The flavours are a little odd and it's just nasty eaten 'raw', but it does melt and tastes reasonably good on pizza.

    It doesn't stretch though and it isn't worth sourcing.


    We bought one of each variety (Cheddar and Mozerella) recently from Veganstore, because it's the only brand currently available in the UK that claims to stretch when melted.

    It doesn't.

    OK, it does, but not in a good way. If you melt it at 260 degrees then it does kind of go stretchy, but more in a snot way than a dairy mozerella way. I don't know the name of the stuff it reminded us of in texture when melted, but it's a type of flubber/slime/gunge that was sold in toy stores in the 80s.
    We usually cook pizza at 200 degrees (fan), at which it goes dried out on the outside and melted in the middle. It doesn't taste very nice and honestly I can't imagine ever buying it again.
    Incidentally, the wrapper recommends you use 10-14oz per pizza, which at veganstore proces costs £4.45 to £6.23 (exc P&P) !!!


    A couple of years ago there was a sudden influx of evangelical posts from the US about Daiya, which on all accounts was the holy grail of fake cheese. Not only does it melt, but stretches too!

    Daiya made a lot of vegans in Europe very sad, because no one was importing it and Daiya themselves don't seem to have any interest in selling it over here. The reports of its amazingness continued to appear online, but we weren't getting any.

    I did consider paying a high sum of money to import some myself, but never got round to it.

    Therefore, I was more than excited to buy 7 packs in the states last year and bring them back to the UK with me.

    Without wanting to sound too negative: Daiya is fucking horrible.

    Yes, it does melt and yes, it does stretch. It only stretches about 5mm however - it doesn't create 20cm long strands when you cut a slice of pizza with it on. It also goes really oily - yuck!

    Taste wise - gross. It's a reasonable attempt at creating highly processed cheese slices - i.e. not something any European would ever consider eating.

    I persevered with it over several months, but the only thing i found it worked better than Cheezly with was enchiladas:

    In all other cases it ruined rather than improved the taste.

    Americans are lovely people (some of them anyway). I don't think they're all liers - I think some genuinely think this stuff tastes good. If this is the case however then it does explain why there are quite so many US recipes online that just frankly don't work, which when English people try them they feel like they've just wasted a load of ingredients / x hours of their life they'll never get back.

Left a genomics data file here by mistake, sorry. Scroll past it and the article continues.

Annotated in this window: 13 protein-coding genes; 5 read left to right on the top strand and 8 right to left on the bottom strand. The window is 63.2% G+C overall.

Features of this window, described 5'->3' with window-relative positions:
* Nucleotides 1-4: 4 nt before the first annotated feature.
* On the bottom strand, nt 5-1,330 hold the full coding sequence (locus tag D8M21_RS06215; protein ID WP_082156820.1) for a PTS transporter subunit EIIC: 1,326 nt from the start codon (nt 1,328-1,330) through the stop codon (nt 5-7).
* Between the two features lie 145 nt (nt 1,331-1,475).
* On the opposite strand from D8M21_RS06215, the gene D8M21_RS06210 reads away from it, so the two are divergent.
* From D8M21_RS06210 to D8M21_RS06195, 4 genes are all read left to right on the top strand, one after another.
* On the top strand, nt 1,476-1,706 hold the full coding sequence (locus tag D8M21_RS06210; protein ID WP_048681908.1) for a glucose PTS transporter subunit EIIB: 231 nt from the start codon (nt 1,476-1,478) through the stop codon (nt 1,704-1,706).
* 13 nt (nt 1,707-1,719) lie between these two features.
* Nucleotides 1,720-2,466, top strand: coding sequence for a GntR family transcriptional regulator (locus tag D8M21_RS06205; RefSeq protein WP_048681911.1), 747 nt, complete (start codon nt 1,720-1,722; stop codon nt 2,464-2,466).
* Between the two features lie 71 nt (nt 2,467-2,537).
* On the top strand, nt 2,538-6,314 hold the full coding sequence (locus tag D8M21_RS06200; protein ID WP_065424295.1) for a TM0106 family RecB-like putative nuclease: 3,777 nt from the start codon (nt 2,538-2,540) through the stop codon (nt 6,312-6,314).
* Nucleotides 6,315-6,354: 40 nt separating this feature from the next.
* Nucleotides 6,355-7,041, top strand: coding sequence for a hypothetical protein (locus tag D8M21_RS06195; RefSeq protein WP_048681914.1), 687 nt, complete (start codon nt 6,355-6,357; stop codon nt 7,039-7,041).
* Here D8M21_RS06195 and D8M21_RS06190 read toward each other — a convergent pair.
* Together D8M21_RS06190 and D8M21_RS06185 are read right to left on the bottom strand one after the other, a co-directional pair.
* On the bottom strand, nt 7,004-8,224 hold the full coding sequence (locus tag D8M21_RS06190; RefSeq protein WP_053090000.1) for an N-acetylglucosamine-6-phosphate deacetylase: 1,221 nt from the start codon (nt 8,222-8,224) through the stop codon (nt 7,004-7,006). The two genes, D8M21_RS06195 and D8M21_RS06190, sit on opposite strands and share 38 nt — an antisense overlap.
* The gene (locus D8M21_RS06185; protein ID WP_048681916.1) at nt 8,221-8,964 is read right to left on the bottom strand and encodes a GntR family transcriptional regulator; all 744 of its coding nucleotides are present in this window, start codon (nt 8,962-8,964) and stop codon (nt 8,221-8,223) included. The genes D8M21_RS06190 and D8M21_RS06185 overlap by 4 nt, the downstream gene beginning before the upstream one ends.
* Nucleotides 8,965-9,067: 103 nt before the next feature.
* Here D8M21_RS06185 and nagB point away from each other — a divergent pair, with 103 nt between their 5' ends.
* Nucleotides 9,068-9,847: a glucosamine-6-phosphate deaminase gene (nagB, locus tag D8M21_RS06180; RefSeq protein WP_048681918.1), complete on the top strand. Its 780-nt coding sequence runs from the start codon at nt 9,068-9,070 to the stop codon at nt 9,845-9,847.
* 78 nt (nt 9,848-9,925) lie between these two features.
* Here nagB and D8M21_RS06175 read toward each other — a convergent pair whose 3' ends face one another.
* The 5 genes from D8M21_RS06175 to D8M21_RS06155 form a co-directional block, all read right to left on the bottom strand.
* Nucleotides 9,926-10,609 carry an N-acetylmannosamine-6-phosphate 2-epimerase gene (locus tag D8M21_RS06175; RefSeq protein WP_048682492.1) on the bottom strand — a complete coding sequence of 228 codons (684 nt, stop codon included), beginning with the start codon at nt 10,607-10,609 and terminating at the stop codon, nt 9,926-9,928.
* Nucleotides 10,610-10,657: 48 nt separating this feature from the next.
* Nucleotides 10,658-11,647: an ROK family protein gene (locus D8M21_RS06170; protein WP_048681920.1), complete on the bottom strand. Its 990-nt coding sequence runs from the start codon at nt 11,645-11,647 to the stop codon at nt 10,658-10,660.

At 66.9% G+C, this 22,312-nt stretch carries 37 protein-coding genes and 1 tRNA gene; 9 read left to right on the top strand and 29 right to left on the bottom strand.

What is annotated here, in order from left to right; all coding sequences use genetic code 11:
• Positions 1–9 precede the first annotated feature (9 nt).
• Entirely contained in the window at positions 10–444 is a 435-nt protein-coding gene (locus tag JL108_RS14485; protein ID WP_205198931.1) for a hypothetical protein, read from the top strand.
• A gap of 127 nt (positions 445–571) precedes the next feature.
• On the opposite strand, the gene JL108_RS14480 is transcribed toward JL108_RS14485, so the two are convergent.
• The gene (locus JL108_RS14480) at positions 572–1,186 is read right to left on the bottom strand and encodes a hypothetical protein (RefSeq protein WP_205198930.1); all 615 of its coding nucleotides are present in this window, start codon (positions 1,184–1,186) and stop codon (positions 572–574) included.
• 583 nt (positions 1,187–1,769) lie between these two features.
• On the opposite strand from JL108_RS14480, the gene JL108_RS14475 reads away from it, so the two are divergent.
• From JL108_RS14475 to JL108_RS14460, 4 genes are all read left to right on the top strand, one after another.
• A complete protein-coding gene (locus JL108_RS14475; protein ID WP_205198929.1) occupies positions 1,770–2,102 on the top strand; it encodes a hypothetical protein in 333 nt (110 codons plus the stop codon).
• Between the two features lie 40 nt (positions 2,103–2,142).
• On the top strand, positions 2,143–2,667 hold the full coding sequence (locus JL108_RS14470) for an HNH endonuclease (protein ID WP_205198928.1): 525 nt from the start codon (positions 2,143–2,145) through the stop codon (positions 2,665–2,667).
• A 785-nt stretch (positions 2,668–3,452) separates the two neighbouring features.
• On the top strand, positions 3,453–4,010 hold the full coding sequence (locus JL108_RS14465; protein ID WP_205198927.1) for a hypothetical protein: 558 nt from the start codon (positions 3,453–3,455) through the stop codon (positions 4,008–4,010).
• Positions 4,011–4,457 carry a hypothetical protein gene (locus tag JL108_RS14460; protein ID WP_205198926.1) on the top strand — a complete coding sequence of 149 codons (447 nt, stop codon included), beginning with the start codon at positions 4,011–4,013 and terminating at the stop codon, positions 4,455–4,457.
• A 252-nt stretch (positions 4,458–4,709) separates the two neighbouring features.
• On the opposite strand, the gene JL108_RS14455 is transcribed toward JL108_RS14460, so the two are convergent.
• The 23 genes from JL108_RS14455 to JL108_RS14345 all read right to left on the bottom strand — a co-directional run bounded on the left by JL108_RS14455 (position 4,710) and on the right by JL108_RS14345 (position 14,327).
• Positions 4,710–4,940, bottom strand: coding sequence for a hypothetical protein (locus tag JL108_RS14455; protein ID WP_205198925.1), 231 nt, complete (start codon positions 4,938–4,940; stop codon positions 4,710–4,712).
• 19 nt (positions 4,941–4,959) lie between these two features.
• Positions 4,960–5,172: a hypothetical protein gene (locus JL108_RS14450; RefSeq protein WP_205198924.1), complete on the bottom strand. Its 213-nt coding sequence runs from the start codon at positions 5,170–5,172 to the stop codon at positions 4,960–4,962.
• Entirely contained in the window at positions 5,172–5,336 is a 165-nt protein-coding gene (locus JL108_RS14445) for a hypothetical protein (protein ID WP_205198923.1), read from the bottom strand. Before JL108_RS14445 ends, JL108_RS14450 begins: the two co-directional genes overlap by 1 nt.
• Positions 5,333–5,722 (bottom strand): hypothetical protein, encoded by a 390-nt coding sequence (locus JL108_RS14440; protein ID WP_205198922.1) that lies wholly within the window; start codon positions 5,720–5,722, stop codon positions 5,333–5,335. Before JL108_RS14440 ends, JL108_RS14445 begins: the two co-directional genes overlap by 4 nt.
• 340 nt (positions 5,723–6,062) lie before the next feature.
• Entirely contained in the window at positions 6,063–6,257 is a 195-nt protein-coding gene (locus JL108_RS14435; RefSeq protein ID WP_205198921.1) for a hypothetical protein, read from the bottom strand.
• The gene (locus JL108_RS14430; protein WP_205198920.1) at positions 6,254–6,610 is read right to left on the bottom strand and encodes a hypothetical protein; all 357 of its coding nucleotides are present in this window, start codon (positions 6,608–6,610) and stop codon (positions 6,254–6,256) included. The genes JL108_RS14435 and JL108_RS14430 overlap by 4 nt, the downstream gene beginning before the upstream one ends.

We're not there yet. There are different options that work in different circumstances, but no one 'cheese' that ticks all boxes.

    I'm quite sure it's possible, but it'll probably involve someone who understands chemistry and can replicate the milk proteins required - rather than an amateur cook. We'll get there in the end.

    In the meantime, if you're a vegetarian who's considered veganism but can't give up cheese; without wanting to beat about the bush, get a fucking grip. Cheese is not addictive. Fat and salt taste good, but there's more to life, surely?


    1. Blueberries said...:

      Great round-up! I'm pretty easy to please, so I've never had a vegan cheese that I've hated, but I agree that some are better than others. I'm a Cheezly girl, simply because its the cheapest vegan cheese I can get and it's great on pizza.

    1. Anonymous said...:

      Fantastic post! I really enjoyed reading it! I didn't realise Sheese had started producing Sheese for Tesco's Free From Range - How do the prices compare? Do Tesco offer it any cheaper?

      I will certainly be looking out for it nonetheless!

      And thank you for the reassurance that we're not missing out with Teese or Daiya. Like you I have contemplated paying an extortionate price for postage but I have always worried about it being a complete waste of money - now I know! :)

      ...Although, I'm still quite keen to try it myself, should I be visiting the USA anytime soon.I'm sure, however, like the five I have tried, I will agree with you!

      Matt :)

    1. Sarah said...:

      Such a great and much needed post!!! Thanks! I've never gotten on with scheese, but I actually liked daiya when we were in the US.

      However, aside from the round up of cheeses, my fave part of this post has to be your conclusion... "In the meantime, if you're a vegetarian who's considered veganism but can't give up cheese; without wanting to beat about the bush, get a fucking grip." Love it. Damn straight.

    1. Anonymous said...:

      I have never found a cheese I eat a whole block of before it goes mouldy (maybe its down to the sort of things I cook and the fact I do so infrequently) but I really like the walnut Vegusto which is really nice sliced at room temperature. I have been vegan for around 20 years so admitedly don't reliably recall what dairy cheese tastes like but I think it is pretty good and have even fooled omni friends with it.

      Couldn't agree more about Daiya, what a disappointment. I brought some back to the UK to try again - cheddar, mozerella and pepperjack. So far I've had the chedsr on pizza, pasta and straight out of the pack and it really is pretty crap. My friend was saying she really likes Amy's mac & cheese which is made with Daiya but I haven't tried that yet. Maybe it is better if used to make a sauce - did you try that Steven?

    1. Milts said...:

      Ha, I'm so glad it's not just me that suffers repeated failures with some American recipes!

      Chrissie at paperbagblog is currently raving about Vegusto every time I see her. I haven't worked up the courage to spend £5 on a block of cheese yet, but they swear it's 'like normal cheese'. Interesting to read your account!

      I love cheezly (after four years of avidly avoiding the stuff) but didn't mind Daiya as much as you did!

    1. Gulliver said...: